A prime waterfront property in the colonial village, lot 11 is often referred to in conjunction with the adjoining lot 12. Like many of the town lots, the history of lot 11 is incomplete.
It might have been lots 11 and 12 that Jeremiah Milner offered for sale in 1738. Milner didn't identify the lots by their number. He simply described them as "Two Lotts joining together in Dorchester-Town, fronting the Bay, with 3 Dwelling houses, one Kitchen and Stable, all under good Cypress saw'd Pales."
When the map of Dorchester was drawn in 1742, lots 11 and 12 were owned by a person named Charnock. In 1762 Ann Charnock sold the two lots to John Thompson and James Hunter. Thompson and Hunter were business partners, operating stores in Charleston and Dorchester. Even before they purchased Mrs. Charnock's land they were running a store in the small town, perhaps on the two lots they would later buy.
After Thompson's death, his surviving partner sold the two lots. John Joor bought lot 11 in 1764. Merchant, planter, and landowner, John Joor amassed his wealth through a variety of business ventures. At one time he owned a schooner that could carry 90 barrels of rice. He was given the contract for the construction of the fort at Dorchester-until the Commissioners of Fortifications determined that he lacked the necessary skill to oversee the tabby work and cancelled his contract. On lot 11 in Dorchester Joor had a warehouse where local planters could store their rice until it could be shipped down the river to Charleston. He also owned a wharf nearby that ships could use to load and unload their cargoes. Joor offered free use of the wharf to ships that loaded rice into his warehouse; others had to pay a fee. And he was making money off the land, growing rice and indigo on his plantation just outside of Dorchester.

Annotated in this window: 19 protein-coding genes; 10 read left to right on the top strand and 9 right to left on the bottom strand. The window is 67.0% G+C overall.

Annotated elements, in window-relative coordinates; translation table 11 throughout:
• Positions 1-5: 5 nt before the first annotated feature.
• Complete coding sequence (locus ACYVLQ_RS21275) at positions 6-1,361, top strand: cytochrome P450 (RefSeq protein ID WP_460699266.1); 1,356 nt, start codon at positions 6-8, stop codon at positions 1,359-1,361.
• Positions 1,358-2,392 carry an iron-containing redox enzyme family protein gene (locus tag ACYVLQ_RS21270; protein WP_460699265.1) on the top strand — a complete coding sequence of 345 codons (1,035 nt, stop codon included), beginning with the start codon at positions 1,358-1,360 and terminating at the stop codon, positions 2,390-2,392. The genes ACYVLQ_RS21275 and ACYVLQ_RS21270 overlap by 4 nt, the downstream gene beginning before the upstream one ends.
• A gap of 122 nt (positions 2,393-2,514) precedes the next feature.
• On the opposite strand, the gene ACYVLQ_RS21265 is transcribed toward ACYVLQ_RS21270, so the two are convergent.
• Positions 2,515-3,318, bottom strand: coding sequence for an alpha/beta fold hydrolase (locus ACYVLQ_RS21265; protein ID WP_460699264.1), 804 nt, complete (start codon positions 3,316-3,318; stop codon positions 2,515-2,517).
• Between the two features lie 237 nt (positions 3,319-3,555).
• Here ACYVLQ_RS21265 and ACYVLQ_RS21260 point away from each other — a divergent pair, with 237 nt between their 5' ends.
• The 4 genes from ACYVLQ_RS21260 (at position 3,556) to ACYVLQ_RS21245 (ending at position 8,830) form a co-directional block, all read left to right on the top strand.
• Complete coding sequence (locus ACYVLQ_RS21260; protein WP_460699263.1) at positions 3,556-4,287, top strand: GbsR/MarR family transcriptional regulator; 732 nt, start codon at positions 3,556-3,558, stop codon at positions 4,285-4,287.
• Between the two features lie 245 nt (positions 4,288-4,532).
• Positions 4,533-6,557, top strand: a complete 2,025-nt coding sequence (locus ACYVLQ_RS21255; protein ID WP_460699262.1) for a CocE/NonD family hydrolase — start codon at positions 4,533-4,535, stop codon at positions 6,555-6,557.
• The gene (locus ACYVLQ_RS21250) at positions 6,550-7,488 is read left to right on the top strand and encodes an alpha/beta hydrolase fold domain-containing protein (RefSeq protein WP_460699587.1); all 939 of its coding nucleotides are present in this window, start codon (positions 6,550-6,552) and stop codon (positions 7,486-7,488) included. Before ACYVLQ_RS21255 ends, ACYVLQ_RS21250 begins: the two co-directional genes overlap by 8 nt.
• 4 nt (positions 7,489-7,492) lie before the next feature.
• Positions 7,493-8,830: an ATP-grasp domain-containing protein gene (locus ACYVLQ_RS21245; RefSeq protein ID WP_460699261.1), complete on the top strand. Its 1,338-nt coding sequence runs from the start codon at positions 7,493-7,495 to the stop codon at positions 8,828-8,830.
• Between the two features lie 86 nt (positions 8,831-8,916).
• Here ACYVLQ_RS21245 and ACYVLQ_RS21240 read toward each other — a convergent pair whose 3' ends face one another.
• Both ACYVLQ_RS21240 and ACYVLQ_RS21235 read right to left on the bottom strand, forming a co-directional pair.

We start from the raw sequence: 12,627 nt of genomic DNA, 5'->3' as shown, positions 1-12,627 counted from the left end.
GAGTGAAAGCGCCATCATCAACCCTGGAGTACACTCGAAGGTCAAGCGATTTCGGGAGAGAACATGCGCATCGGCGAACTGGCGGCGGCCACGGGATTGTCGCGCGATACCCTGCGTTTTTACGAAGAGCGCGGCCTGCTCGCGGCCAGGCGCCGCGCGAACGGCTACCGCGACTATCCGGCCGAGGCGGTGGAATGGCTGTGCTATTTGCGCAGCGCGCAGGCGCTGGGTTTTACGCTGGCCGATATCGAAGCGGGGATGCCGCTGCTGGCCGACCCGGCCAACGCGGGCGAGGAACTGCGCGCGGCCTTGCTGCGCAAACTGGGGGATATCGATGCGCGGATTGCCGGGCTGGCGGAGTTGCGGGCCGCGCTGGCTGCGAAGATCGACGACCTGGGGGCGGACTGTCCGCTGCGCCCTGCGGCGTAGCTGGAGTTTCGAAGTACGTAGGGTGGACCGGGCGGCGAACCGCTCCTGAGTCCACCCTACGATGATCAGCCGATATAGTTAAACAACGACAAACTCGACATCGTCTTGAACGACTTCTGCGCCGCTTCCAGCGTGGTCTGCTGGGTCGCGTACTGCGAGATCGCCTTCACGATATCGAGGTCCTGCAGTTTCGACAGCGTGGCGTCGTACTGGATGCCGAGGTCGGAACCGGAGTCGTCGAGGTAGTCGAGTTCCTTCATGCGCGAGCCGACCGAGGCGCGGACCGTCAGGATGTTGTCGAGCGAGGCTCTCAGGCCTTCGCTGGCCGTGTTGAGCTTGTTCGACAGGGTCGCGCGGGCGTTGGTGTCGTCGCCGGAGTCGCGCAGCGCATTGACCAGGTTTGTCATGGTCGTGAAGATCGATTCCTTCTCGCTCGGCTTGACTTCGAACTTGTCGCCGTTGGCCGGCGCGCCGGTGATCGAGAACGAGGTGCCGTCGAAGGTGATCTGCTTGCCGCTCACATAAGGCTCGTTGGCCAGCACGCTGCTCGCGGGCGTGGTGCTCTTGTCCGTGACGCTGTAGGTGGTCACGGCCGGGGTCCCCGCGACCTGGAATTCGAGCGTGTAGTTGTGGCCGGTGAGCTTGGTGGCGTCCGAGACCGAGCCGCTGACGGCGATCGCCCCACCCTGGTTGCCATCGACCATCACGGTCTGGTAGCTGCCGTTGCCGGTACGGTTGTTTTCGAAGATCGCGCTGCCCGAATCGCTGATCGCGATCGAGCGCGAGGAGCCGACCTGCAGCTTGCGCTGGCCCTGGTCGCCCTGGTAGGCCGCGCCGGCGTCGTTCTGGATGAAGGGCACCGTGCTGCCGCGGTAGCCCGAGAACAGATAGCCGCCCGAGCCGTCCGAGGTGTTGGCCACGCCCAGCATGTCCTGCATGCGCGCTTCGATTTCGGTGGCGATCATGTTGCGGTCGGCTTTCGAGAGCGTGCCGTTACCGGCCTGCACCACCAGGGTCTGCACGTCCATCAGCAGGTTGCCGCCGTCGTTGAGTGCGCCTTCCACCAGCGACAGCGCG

John Joor was a wealthy man when he died in 1772. In addition to his plantation, there was lot 11 in the village, complete with a house, a kitchen, and warehouses big enough to hold four hundred barrels of rice. There were also several undeveloped pieces of land, thirty-nine slaves, livestock, furniture, and "an exceeding good PEW, in St. George's Church, Dorchester, situated in the north ile." He was buried in the churchyard cemetery at St. George's, next to a wife who had preceded him in death. His will called for his estate to be sold with the proceeds divided equally among his six children. Five years after John Joor died, his executors were still trying to sell portions of the man's property , including his rice warehouses on lot 11.
State Park Service archeologists examined lot 11 in 1992 and found
something totally unexpected: the remains of a brick-making operation. So far
no historical documents have been found that refer to this use of the lot.